Dr Manuel Henry (Boehringer Ingelheim) - presentation at the Crystallization Workshop in Milan, Italy
Co-crystallization is documented since many decades in chemistry in general, and in pigments especially. In the pharmaceutical industry, co-crystals became more recently a hot topic with the willingness to tailor API (Active Pharmaceutical Ingredient) characteristics such as solubility or stability. Did you know that the Crystal16 helps you to determine solubility curves within 4 hours using only 100 mg of material? With more and more complex molecules, which sometimes hardly crystallize or don’t present acid-base center, co-crystals are seen as an alternative to difficult processes (amorphization, spray-drying…) or expensive non-conventional formulations. Moreover the possibility to gain intellectual property with these new solid forms, made them attractive to brand and generic companies too.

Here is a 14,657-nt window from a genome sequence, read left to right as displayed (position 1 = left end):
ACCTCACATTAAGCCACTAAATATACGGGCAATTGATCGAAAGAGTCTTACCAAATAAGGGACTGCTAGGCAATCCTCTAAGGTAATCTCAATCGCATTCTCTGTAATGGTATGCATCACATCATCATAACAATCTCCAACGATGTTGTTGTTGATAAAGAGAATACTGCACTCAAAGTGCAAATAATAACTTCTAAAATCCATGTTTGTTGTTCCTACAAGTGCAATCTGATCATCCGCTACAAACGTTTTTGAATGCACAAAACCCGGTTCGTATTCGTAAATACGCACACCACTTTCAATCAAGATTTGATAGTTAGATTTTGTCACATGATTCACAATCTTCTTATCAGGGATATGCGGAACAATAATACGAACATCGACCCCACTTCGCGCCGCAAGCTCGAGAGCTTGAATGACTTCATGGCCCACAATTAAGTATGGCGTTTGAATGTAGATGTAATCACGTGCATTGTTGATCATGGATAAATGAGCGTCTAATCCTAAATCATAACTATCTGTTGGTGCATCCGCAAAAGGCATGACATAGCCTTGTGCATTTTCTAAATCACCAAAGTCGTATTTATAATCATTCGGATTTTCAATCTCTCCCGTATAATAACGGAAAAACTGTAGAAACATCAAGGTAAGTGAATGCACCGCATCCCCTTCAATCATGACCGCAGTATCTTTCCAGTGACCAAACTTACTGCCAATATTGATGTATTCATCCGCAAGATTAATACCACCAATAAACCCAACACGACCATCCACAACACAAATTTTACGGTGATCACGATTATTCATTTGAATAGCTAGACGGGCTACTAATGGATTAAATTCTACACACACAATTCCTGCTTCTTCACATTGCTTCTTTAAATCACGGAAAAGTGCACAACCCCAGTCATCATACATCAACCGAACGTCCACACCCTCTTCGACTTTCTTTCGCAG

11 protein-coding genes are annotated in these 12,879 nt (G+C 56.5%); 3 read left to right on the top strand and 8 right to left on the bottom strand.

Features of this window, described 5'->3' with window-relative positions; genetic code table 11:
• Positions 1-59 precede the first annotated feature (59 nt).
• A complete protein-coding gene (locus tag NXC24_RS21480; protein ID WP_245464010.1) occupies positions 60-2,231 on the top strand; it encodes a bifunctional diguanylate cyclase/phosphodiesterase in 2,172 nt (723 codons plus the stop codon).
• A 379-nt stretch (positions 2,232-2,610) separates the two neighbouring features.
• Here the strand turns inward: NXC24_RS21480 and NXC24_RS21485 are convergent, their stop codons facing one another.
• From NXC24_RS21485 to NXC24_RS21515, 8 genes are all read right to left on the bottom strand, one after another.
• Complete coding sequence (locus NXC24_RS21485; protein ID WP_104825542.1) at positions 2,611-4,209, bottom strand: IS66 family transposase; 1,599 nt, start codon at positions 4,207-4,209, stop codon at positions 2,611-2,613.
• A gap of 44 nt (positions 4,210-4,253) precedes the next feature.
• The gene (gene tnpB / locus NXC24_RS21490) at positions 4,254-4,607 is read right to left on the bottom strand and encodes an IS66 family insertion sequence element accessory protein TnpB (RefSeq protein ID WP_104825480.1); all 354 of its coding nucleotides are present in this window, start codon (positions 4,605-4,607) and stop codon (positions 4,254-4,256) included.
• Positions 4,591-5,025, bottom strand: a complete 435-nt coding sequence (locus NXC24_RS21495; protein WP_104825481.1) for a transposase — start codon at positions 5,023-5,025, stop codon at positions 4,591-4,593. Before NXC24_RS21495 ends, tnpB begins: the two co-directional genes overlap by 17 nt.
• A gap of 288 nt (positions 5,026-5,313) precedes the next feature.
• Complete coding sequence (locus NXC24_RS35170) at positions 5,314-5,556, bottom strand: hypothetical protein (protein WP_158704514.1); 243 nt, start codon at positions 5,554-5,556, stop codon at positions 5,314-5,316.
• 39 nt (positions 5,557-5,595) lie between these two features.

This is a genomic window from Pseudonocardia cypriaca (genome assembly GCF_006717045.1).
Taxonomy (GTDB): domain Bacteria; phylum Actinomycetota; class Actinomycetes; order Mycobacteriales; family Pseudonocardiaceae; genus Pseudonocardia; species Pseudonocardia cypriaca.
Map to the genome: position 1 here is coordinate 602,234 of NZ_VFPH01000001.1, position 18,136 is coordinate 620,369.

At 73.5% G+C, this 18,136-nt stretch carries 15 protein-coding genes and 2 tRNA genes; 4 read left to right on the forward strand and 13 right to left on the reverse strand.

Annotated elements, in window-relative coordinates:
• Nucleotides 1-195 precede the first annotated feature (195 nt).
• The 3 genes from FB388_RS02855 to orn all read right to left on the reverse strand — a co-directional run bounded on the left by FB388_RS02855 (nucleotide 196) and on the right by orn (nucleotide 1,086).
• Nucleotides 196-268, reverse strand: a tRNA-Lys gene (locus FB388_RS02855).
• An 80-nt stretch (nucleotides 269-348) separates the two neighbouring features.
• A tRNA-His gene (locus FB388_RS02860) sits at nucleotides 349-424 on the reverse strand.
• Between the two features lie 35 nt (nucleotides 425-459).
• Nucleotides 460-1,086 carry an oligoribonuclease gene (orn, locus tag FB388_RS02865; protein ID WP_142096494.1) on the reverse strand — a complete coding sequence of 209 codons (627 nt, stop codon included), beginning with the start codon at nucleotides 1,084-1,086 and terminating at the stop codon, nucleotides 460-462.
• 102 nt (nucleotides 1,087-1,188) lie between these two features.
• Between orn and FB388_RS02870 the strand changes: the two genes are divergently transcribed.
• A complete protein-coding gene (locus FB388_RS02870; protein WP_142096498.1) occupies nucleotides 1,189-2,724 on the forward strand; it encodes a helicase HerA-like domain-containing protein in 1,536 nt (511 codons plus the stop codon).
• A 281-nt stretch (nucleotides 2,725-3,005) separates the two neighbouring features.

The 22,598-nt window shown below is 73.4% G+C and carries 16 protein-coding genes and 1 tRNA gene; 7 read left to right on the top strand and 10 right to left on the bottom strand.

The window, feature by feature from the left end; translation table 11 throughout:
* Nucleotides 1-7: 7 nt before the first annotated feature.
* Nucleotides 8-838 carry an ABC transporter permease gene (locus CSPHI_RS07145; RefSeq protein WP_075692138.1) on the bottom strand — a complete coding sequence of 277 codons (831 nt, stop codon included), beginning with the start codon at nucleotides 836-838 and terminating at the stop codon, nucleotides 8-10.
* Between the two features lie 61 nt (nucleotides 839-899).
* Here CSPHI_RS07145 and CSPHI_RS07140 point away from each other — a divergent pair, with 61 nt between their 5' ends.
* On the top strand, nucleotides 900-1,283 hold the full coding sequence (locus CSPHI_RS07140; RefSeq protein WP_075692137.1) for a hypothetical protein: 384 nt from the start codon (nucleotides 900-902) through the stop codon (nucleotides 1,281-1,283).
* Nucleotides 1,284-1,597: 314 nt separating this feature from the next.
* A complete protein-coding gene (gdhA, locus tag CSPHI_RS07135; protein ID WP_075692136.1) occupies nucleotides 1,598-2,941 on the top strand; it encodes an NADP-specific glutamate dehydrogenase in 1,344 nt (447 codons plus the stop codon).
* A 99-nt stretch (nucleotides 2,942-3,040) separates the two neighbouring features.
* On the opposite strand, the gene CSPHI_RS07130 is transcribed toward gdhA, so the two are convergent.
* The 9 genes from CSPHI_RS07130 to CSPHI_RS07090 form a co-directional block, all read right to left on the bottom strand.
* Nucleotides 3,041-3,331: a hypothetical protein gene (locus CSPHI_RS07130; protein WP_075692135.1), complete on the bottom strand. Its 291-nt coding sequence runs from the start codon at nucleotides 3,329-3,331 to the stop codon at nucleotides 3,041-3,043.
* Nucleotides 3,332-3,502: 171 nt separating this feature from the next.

If the actual literature in the field of co-crystallization in pharmaceutical industry is overwhelmed by this focus on improving API characteristics, co-crystals can be more largely used during the chemical synthesis. Based on industrial case studies, co-crystallization offers a variety of possibilities such as:
This can be labor intensive and time consuming. Crystal16 and Crystalline instruments offer invaluable tools to automate the execution of such experiments in quick, controllable and reproducible manner.